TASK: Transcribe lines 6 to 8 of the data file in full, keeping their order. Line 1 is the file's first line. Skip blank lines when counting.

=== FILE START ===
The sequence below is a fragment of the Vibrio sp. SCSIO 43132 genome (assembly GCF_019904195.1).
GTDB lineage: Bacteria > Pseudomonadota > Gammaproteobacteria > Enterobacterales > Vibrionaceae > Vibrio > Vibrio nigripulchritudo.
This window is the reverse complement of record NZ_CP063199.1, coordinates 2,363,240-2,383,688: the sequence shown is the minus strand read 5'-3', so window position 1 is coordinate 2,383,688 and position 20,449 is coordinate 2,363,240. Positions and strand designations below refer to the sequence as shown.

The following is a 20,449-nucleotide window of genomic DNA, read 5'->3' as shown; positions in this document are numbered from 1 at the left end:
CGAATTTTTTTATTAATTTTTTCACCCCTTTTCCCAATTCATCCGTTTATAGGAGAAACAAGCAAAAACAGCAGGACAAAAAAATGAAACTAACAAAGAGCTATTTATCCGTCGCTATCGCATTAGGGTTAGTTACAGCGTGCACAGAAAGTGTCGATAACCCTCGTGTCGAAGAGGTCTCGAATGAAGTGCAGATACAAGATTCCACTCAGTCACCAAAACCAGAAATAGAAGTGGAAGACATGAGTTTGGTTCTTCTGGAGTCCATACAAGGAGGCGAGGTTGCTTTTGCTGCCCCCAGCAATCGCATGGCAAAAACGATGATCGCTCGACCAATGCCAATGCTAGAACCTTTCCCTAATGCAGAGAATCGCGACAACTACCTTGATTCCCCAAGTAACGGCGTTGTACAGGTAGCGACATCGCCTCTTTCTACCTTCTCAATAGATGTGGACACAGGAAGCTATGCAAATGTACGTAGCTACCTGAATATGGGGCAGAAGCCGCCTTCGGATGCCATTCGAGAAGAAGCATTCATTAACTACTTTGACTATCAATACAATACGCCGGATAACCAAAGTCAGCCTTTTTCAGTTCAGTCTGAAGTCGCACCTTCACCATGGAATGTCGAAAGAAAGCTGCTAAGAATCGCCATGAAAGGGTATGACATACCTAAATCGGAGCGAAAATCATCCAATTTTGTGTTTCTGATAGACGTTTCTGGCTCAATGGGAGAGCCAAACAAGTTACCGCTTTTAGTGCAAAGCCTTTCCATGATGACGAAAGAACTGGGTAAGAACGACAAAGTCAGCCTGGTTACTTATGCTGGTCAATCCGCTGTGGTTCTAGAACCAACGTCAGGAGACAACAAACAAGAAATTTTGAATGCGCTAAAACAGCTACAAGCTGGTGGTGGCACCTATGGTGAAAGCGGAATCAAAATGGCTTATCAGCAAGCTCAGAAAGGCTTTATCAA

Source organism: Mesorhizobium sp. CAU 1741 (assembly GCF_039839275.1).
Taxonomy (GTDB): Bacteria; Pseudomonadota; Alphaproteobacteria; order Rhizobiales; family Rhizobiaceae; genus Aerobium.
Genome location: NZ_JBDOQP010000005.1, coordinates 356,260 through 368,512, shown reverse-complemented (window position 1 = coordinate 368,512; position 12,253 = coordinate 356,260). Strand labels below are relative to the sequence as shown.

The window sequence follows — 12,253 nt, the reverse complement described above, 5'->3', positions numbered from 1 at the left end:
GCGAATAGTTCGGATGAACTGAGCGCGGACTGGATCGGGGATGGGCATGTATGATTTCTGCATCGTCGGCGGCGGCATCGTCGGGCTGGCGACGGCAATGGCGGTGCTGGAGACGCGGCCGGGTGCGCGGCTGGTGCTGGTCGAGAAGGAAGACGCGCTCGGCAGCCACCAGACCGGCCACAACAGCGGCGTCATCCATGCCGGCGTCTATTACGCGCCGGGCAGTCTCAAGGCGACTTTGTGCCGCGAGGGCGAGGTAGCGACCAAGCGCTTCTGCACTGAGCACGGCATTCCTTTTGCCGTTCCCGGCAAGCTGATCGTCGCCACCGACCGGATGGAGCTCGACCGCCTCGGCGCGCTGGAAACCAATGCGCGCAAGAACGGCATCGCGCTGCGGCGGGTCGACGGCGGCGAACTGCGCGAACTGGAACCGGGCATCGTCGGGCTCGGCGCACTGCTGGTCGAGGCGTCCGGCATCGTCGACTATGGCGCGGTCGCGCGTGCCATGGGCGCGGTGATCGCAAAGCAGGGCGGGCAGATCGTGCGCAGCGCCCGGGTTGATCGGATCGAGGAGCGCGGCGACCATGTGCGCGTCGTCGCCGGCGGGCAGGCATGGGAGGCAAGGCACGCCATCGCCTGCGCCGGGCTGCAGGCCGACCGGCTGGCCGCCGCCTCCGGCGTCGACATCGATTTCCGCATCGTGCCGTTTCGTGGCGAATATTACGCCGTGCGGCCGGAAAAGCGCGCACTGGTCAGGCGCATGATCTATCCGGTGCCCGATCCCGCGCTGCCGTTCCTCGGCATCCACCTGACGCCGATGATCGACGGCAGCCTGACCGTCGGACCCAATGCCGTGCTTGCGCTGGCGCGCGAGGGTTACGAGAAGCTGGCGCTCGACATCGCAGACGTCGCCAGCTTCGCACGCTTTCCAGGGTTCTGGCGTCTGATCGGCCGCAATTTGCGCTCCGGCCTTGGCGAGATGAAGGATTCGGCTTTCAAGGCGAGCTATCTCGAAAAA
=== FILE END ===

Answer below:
Source organism: Mesorhizobium sp. CAU 1741 (assembly GCF_039839275.1).
Taxonomy (GTDB): Bacteria; Pseudomonadota; Alphaproteobacteria; order Rhizobiales; family Rhizobiaceae; genus Aerobium.
Genome location: NZ_JBDOQP010000005.1, coordinates 356,260 through 368,512, shown reverse-complemented (window position 1 = coordinate 368,512; position 12,253 = coordinate 356,260). Strand labels below are relative to the sequence as shown.